try to submit a comment to the PM via the Contact
page: http://www.pm.gov.au/contact-your-pm
◦ Turn off CSS and you will see:
copyright V.Conway & J.Brown,
2011
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Web Accessibility Tool Bar – Vision Australia
or Paciello Group:
http://www.paciellogroup.com/resources/wa
t-ie-about.html
aDesigner: free download, single page for
blind or low-vision from eclipse (DOM):
http://www.eclipse.org/actf/downloads/tools
/aDesigner/
Total Validator: free download for basic
assessment or paid versions:
http://www.totalvalidator.com /
copyright V.Conway & J.Brown,
2011
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WAVE: from WebAim free extension for
Mozilla Firefox, does single page
http://wave.webaim.org/ , link for FireFox
add-on https://addons.mozilla.org/enUS/firefox/addon/wave-toolbar/
FireBug: free extension for Mozilla Firefox,
single page http://getfirebug.com/
SortSite: low cost – does whole website: (free
trial – download, online, basic and
professional versions)
http://www.powermapper.com/
copyright V.Conway & J.Brown,
2011
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JAWS: screen-reader: from Freedom Scientific
(free 40 minute-mode)
http://www.freedomscientific.com/download
s/jaws/jaws-downloads.asp
NVDA: screen-reader (free download)
http://www.nvda-project.org/wiki/Download
TAW3online (free online tool for WCAG 2.0
Beta version):
http://www.tawdis.net/ingles.html?lang=en
Functional Accessibility Evaluator (FAE) from
University of Illinois: free online tool:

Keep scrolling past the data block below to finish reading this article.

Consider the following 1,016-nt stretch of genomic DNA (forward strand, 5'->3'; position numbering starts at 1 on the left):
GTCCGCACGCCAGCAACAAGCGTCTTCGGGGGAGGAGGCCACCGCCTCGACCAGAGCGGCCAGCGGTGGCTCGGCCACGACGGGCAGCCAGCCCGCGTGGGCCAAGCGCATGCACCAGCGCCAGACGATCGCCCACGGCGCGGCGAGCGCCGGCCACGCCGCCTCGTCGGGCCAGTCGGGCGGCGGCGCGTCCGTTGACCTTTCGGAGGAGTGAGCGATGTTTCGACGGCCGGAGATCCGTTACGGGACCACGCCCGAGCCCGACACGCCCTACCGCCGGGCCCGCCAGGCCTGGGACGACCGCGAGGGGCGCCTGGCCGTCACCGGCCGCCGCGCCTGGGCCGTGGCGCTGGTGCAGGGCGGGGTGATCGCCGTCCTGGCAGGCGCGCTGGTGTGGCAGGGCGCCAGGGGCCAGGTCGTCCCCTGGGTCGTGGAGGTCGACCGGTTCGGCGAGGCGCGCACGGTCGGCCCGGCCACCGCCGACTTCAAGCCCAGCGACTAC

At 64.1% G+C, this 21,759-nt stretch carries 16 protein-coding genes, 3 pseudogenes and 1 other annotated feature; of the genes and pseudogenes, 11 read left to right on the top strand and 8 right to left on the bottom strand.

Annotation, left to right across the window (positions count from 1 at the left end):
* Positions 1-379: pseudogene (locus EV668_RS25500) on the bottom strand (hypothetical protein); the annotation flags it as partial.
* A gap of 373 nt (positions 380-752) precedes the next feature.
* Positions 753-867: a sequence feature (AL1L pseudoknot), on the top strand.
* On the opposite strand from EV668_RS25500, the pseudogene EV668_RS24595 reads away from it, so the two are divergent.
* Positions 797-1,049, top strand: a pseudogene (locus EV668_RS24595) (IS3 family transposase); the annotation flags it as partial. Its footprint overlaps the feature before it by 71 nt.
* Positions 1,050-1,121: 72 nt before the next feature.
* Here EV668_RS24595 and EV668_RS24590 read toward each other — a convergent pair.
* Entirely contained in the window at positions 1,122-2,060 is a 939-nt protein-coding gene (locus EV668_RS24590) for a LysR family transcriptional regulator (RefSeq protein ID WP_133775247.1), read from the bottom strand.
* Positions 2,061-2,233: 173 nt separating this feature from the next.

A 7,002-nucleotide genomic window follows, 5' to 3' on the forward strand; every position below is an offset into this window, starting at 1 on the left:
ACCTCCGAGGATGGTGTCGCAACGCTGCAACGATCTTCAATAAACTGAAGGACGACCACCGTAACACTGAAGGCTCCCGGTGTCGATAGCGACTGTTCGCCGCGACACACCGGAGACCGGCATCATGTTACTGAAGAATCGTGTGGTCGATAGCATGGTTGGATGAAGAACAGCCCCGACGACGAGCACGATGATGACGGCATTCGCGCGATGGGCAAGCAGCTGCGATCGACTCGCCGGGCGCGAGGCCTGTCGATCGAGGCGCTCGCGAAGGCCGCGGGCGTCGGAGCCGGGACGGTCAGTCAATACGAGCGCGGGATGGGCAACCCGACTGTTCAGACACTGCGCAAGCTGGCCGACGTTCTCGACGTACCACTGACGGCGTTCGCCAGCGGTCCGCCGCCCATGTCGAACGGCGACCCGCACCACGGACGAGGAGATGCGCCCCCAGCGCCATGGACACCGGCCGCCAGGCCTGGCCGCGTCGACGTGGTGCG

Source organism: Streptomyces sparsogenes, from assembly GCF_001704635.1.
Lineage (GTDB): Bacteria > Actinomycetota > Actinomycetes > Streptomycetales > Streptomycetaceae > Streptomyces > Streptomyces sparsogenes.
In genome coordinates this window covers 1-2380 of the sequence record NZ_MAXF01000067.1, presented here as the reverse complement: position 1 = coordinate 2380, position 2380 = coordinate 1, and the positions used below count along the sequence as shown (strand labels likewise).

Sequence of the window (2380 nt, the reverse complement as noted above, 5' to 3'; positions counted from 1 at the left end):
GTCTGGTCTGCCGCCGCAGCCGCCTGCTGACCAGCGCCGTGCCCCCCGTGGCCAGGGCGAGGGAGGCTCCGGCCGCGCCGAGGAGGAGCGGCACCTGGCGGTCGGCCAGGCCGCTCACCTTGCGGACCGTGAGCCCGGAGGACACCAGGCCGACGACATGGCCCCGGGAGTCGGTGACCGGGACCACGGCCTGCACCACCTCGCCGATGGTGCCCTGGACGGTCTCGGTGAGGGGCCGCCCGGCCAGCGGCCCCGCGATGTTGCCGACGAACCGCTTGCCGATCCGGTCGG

http://fae.cita.uiuc.edu/
copyright V.Conway & J.Brown,
2011
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HTTrack Website Copier for black-boxing a
website available free from
http://www.httrack.com/
YouTube clips worth watching:
Phillip Patston, Director of Diversity New
Zealand:
http://www.youtube.com/watch?v=2F2yiF0i3
Go&feature=youtu.be
Karen Plimmer, Adaptive Technology
Instructor
http://www.youtube.com/watch?v=g6kEWKp
G9bo&feature=related
copyright V.Conway & J.Brown,
2011
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Decide why you want to evaluate a website
and that will help you decide what approach
to use
◦ Are you ‘just checking’ prior to having a more
thorough audit completed?
◦ Are you needing to make a compliance statement
for your organisation or to include in your
accessibility statement?
◦ Are you completing an audit and/or accreditation?
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Choose tools and approaches that suit your
task.
copyright V.Conway & J.Brown,
2011
Use the
keyboard to
navigate
through the
page
Headphones to
listen to the
page via a
screenreader
A computer with
a fast and
reliable network
connection
Time!!!
This is not a
quick and easy
task
Perspiration
and patience
copyright V.Conway & J.Brown,
2011
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Vivienne Conway
[email protected]
[email protected]
Dr. Justin Brown
[email protected]
copyright V.Conway & J.Brown,
2011